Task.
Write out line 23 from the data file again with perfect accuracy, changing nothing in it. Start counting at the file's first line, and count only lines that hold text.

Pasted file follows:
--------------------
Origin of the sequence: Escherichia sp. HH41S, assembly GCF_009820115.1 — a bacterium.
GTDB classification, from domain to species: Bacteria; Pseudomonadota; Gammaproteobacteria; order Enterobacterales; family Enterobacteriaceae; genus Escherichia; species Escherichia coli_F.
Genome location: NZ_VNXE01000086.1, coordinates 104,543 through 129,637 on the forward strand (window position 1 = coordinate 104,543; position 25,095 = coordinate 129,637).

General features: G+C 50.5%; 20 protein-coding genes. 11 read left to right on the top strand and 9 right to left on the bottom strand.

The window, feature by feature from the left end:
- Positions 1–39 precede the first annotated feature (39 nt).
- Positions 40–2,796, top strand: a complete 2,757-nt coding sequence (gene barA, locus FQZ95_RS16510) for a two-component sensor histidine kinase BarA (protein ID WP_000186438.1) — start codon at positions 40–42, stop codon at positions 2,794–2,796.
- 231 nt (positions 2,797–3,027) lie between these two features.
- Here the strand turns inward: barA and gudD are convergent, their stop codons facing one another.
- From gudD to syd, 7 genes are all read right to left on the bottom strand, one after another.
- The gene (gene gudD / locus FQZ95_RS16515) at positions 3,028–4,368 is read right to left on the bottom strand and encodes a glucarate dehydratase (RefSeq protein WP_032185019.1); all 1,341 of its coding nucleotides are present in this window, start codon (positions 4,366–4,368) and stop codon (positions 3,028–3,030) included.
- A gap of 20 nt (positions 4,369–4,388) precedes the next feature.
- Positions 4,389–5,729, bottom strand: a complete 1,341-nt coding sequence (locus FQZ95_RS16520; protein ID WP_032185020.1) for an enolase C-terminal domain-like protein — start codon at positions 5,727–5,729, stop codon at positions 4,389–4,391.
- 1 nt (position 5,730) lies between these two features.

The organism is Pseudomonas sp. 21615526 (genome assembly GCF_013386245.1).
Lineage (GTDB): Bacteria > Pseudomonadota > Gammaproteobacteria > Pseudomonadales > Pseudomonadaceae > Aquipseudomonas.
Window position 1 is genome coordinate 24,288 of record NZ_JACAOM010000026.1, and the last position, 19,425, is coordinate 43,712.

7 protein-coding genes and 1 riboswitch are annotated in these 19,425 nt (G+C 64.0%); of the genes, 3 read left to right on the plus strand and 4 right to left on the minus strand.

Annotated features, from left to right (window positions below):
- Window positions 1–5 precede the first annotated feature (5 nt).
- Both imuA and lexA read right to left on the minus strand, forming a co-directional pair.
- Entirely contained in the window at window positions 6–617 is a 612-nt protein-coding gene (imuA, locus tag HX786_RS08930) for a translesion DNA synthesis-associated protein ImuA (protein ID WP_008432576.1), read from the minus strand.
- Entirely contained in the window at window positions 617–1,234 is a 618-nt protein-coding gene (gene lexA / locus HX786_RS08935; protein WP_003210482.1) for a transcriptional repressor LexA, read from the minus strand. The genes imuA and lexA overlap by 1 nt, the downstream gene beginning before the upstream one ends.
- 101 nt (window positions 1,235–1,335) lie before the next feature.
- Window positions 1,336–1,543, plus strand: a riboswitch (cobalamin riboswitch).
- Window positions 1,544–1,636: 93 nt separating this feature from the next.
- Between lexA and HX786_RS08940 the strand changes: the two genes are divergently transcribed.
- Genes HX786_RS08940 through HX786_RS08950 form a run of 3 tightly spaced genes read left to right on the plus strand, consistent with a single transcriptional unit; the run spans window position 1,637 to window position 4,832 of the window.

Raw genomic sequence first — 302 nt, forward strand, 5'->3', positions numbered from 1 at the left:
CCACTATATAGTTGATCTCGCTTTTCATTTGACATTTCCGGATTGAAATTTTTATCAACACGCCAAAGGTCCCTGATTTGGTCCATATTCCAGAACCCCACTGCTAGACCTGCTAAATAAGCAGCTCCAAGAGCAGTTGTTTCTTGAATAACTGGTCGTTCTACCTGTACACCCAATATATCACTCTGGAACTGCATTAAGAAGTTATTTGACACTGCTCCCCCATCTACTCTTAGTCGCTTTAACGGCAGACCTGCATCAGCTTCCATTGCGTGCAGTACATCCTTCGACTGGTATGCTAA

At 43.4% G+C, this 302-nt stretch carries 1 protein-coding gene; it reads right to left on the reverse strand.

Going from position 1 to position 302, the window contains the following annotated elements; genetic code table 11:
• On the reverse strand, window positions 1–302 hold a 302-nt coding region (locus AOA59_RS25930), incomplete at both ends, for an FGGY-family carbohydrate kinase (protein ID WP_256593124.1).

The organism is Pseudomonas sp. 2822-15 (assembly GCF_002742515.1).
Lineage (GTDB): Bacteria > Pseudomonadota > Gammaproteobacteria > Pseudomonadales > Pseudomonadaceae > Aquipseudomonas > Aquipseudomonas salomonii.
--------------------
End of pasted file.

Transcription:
- Entirely contained in the window at window positions 617–1,234 is a 618-nt protein-coding gene (gene lexA / locus HX786_RS08935; protein WP_003210482.1) for a transcriptional repressor LexA, read from the minus strand. The genes imuA and lexA overlap by 1 nt, the downstream gene beginning before the upstream one ends.